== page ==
Fetsch et al were the first to suggest that NSMs are a subset of peripheral nerve sheath tumors and are distinct from neurothekeomas based on the latter lacking S-100 and GFAP staining and a fibrous border. Neurothekeomas also have less myxoid matrix, more cellular spindling, and more nuclear variability than NSMs [5]. Pathologic differential diagnosis for NSM includes neurothekeoma, superficial angiomyxoma, neurofibroma, schwannoma, perineurial tumors, chondroma of soft parts, and superficial acral fibromyxoma [5].

Sonographic and MRI features of NSMs have been infrequently described in the literature, especially in cases occurring in the extremities. This is likely due to the typical dermal and subcutis locations of these lesions, with physicians opting for surgical excision without imaging. The imaging features for many soft-tissue masses are very nonspecific as most benign soft-tissue masses cannot reliably be distinguished from malignant sarcomas or metastatic disease on imaging. Most soft-tissue cases require histopathologic evaluation; however, consideration of the imaging features remains important for assessing lesion imaging and pathologic correlation.

This case of NSM highlights some important imaging features reflected in the histopathology of these lesions. First, the background T2 signal of these lesions are very bright, in keeping with the myxoid components (extracellular mucin). Lesions with myxoid components sharing this bright T2 MRI signal characteristic include benign lesions such as myxomas and peripheral nerve sheath tumors [21–27], but also include malignant lesions such as myxoid liposarcomas and chondrosarcomas, among others. Similar to NSMs, benign myxomatous lesions show more homogeneous T2 bright myxoid signal whereas malignant myxomatous lesions tend to have more heterogeneous components and are likely to show features related to their cell of origin [28].

Bright T2 myxoid-like signal shown in the present case report is consistent with MRI features described in prior NSM case reports in the upper extremities, orbital, and intracranial locations (Table 1) [18,19,30–32]. Myxoid components with high water content also promote ultrasound features of hypoechogenicity and posterior acoustic enhancement. This case report is the only known case report in the literature to show NSM ultrasound figures. A recent case report in the hand reported ultrasound features of a lobulated, circumscribed, and hyper-echoic mass but did not publish the images [30].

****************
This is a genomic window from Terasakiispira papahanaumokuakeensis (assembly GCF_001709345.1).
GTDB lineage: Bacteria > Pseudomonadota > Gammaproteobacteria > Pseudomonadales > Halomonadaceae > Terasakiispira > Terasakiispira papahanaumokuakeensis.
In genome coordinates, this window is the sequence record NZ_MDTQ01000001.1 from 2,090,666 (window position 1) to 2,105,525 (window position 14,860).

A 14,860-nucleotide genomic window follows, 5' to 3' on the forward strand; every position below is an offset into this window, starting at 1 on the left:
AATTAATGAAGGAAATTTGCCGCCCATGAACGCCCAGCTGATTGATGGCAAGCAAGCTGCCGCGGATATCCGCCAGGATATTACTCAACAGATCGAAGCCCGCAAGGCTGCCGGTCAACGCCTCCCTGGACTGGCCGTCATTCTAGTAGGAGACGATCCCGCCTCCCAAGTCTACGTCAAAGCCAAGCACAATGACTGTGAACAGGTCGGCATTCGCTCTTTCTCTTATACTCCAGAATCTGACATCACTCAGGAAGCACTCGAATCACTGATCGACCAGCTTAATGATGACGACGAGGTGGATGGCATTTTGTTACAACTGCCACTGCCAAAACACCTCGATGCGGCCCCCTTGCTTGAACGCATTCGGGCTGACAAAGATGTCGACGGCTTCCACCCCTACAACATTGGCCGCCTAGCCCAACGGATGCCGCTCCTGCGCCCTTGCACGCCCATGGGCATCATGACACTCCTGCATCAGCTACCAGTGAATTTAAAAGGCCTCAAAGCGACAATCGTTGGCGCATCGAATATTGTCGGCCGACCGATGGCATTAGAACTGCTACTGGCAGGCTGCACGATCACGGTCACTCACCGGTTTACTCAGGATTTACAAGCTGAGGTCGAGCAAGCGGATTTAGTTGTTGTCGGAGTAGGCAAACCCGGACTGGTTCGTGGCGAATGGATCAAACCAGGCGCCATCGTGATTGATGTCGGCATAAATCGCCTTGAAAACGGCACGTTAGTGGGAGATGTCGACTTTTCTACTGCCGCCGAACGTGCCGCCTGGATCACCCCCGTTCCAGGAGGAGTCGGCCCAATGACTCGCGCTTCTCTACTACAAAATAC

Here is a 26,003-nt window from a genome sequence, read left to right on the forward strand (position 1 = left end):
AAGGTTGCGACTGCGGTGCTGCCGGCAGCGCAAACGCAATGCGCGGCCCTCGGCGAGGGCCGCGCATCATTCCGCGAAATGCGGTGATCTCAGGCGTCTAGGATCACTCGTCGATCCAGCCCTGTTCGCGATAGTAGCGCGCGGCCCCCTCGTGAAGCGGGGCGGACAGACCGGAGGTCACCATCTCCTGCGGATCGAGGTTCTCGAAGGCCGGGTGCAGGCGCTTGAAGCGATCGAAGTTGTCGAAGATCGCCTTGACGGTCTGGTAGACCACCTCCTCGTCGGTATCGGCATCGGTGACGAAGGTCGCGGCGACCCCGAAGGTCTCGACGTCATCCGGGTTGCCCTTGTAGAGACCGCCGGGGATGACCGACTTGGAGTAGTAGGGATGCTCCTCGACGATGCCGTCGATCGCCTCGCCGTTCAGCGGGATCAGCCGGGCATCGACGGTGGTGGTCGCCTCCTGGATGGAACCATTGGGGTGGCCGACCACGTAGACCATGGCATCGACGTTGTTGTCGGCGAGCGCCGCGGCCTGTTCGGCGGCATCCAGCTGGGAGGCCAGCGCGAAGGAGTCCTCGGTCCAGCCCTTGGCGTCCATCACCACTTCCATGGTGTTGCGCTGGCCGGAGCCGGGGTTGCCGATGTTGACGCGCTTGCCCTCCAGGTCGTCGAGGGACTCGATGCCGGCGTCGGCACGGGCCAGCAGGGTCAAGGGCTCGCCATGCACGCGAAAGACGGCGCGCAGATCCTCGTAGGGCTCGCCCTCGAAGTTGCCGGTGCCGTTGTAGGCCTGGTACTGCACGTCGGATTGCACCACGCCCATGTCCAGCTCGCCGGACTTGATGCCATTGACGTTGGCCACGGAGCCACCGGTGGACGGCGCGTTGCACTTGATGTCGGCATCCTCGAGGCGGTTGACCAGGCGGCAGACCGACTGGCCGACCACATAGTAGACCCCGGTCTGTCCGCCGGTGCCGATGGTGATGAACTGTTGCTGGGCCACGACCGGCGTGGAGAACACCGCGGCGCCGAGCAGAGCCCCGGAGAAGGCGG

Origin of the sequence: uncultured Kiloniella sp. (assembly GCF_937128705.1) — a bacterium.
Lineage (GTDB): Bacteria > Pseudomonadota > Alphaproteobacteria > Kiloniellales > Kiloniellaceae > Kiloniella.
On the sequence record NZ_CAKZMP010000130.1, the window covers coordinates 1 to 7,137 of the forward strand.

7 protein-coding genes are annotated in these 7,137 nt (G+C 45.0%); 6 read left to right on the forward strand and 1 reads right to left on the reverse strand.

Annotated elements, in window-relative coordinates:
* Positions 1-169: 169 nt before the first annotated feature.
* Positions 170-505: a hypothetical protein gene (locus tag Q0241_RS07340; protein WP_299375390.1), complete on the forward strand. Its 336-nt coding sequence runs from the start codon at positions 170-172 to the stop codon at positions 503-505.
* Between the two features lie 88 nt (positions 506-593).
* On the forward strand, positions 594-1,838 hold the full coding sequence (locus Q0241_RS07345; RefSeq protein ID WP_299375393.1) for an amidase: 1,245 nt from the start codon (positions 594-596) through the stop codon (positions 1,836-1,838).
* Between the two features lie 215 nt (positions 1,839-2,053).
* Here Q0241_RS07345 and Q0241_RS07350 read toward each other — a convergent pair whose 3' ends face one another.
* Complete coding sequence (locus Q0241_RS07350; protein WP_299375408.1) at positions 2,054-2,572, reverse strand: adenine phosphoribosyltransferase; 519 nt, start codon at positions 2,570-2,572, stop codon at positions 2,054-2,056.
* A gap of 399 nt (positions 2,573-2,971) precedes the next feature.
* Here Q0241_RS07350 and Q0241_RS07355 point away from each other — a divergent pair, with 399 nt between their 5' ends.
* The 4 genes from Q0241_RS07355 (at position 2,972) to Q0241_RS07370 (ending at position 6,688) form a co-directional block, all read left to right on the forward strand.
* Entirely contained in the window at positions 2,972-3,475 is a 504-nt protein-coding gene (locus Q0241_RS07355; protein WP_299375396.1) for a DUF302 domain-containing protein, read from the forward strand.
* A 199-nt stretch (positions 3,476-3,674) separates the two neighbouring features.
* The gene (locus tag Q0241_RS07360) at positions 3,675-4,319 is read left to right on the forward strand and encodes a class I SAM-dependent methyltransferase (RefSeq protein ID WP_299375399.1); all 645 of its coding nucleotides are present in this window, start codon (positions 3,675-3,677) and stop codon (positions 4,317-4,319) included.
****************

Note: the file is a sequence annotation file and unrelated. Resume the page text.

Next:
The current authors believe that internal dark signal septae shown in this case report are an important feature which could be characteristic of NSMs, and this finding should be evaluated in future NSM studies. Internal septae are most evident on T2-weighted and post-contrast sequences. On ultrasound, septae may be isoechoic on a hypoechoic lesion background, as in this case report. Internal septae seen at imaging correlate with the fibrous septae seen on NSM histopathology. Including this case report, dark signal septations were present in 3 of 7 NSMs case reports with MR imaging (Table 1). Older case reports might have not been able to demonstrate internal septations as current MRI techniques allow for better tissue contrast and spatial resolution. Understanding the imaging characteristics of soft-tissue lesions of the ankle and foot are important considering MRI plays an important role in the management of these tumors when greater than 2 cm. A thorough physical exam and imaging features help differentiate between determinate and indeterminate lesions, which subsequently guides biopsy and surgical excision [33].

Conclusions

A case of benign nerve sheath myxoma in the back of the left ankle of a 36-year-old man was presented. This report has shown the importance of imaging of peripheral soft-tissue masses, including ultrasound and MRI, which can identify localized and benign features and the solid, cystic, and myxoid areas, which were characteristic in this case of benign nerve sheath myxoma. Nerve sheath myxomas are a rare soft-tissue mass most often encountered in the dermis of the upper extremities or to a lesser extent in the lower extremities. Specimen staining with S100 positivity can differentiate these tumors from previously associated neurothekeomas. This case report describes a rare case in the ankle, with discussion of infrequently reported ultrasound and MRI features that correlate to histopathological findings in these tumors. When a dermal-based, solid mass is encountered with imaging showing bright T2 myxoid signal and internal septae, nerve sheath myxoma should be considered in the differential list of possibilities.

Figures